Gladstone welcomes new training facility
GLADSTONE — A state of the art training facility for operating engineers opened in Gladstone Friday, with local dignitaries and representatives from the Operating Engineers 324 (OE324) performing a ribbon-cutting ceremony and tour of the building to commemorate the occasion.
The facility, which will be used to train the next generation of operating engineers — skilled tradesmen who work in the construction industry — is the first of its kind in the Upper Peninsula, said John Osika, OE324 JATF training coordinator. OE324 operates a training site in the Lower Peninsula at a 555-acre site in Howell, Mich.
“We are all very excited to have it here in Gladstone,” said Osika. “We’re so fortunate to have this opportunity for the people up here.”
The building in Gladstone sits on five acres of land on 802 Clark Drive and took about 10 months to renovate. CR Meyer in Escanaba was the lead renovator on the project.
Some training that will be offered for members of the OE324 will include forklift, OSHA 10, OSHA 30, and many others, noted Osika.
Not only will the facility be used to train future operating engineers, but it will also house training and educational sessions for current operators and rescue training exercises with law enforcement and first responders. Located inside of the building is a confined space classroom, which will eventually host demonstrations on how to rescue someone if they are caught in rubble or inside of a tight space while on a construction or mining job.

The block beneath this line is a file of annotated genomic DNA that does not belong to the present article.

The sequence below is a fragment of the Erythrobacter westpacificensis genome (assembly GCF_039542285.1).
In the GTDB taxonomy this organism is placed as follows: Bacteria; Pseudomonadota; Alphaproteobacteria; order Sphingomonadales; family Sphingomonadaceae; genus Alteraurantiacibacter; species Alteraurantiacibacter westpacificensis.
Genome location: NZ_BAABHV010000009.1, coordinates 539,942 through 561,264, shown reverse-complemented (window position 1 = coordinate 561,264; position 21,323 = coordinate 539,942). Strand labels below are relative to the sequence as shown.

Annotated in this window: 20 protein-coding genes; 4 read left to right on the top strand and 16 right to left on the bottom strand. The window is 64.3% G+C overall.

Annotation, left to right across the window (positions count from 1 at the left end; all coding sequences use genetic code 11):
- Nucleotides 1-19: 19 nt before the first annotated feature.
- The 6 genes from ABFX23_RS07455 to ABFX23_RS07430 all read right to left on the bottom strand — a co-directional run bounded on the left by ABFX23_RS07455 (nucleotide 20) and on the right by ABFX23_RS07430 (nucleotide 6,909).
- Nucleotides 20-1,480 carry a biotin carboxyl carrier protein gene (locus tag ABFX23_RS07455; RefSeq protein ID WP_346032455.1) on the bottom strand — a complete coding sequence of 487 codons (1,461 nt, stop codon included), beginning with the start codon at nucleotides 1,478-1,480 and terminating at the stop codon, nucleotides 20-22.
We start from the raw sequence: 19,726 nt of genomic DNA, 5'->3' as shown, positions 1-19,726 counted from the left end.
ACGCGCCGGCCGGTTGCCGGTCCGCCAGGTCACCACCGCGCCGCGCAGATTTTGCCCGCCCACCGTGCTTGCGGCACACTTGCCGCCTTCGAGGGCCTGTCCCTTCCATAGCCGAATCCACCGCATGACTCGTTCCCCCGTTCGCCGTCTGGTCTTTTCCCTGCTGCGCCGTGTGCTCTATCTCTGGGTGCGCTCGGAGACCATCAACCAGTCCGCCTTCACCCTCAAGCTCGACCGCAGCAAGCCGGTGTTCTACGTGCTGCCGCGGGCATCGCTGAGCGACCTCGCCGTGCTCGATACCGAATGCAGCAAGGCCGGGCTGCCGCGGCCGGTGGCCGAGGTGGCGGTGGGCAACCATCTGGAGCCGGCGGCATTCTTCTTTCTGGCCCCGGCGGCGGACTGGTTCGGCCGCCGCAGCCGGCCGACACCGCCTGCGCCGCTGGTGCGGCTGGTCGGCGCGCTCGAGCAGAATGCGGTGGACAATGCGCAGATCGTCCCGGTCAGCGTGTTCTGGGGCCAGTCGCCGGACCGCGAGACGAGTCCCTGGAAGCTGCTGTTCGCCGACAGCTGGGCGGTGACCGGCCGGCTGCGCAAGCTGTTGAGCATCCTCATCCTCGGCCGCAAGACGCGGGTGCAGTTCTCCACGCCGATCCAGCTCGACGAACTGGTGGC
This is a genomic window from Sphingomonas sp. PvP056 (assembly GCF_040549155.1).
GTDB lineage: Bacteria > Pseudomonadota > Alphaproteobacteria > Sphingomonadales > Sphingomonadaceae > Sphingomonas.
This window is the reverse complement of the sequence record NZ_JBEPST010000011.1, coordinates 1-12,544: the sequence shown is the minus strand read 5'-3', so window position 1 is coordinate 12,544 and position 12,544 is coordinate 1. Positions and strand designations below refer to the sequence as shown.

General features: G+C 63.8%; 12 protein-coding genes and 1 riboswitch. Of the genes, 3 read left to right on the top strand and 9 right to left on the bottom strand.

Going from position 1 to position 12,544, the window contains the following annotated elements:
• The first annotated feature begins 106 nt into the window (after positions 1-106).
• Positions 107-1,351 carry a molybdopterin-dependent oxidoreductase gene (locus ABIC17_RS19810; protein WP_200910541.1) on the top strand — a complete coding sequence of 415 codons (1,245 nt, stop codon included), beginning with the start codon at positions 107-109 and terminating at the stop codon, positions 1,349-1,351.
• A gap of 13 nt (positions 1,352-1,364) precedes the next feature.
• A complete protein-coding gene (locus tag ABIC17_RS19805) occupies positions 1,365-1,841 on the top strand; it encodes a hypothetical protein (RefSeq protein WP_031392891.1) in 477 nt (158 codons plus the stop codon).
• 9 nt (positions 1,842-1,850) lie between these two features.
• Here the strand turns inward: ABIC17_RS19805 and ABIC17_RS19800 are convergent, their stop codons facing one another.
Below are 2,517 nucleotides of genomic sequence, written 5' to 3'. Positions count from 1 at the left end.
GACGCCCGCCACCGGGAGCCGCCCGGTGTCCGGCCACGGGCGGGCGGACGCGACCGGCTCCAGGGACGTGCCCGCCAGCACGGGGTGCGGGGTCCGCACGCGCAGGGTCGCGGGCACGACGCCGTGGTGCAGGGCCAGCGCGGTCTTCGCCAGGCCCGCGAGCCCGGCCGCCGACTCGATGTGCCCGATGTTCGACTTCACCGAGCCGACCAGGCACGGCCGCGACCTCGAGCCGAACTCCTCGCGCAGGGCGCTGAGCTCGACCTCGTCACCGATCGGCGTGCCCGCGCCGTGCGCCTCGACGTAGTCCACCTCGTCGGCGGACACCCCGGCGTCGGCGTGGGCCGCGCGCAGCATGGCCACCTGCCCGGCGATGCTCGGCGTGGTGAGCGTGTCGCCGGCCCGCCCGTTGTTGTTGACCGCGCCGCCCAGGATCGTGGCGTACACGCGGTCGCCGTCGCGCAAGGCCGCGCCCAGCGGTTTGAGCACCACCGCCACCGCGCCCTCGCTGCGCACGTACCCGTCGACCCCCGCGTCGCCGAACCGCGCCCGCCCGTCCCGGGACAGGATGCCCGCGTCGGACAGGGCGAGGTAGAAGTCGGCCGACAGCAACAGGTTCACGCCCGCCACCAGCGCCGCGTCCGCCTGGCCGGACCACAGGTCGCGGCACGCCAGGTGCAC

Douglas Stockwell, OE324 business manager and general vice-president, said having the training site in the U.P. will make teaching upcoming engineers much easier, as they won’t have to travel as far to be certified, adding he hopes that it will develop to the standard of the building downstate.
“I’d like to make a mini Howell out of this,” said Stockwell. “We’ll be able to advertise training and get them off to work.”
In addition, CPR, first aid, hazmat and mine safety will also be taught at the 11,000 square-foot facility. According to Osika, safety is of the upmost importance before entering any construction site.
“It’s all safety related,” said Osika, adding in the future, they hope to have crane certification added to the list of opportunities at the facility.
Osika explained that OE324 members have to be re-certified every five years. Currently, there are over 14,000 OE324 members throughout Michigan and close to 800 in the Upper Peninsula alone. The first courses at the new facility will be taught the first week of January.
“Anything we can do here we are going to do here,” said Osika, adding there will a lot of hands on training as well as Skype sessions with instructors from the downstate facility.
Those attending the tour Friday included Superintendent of Gladstone and Rapid River Schools Jay Kulbertis. Kulbertis said having the site close to home will allow more opportunities for students to explore the skilled trades workforce and raise awareness of what these career paths can offer.
“What we’re looking to do is to figure out more options for students that will allow them to go into construction trades,” said Kulbertis.
Although area students get some training for skilled trades at the Delta-Schoolcraft Intermediate School District, Kulbertis said some have trouble fitting that training into their schedules. By having such a facility in close proximity, students could come to the building for an hour a day instead of a full afternoon if it works better for them, said Kulbertis.
In addition to Kulbertis, State Sen. Tom Casperson, OE324 Labor Management Education Committee Director Lee Graham, Tony Retaskie, executive director of the Upper Peninsula Construction Council and OE324 President Ken Dombrow also attended the opening of the new facility.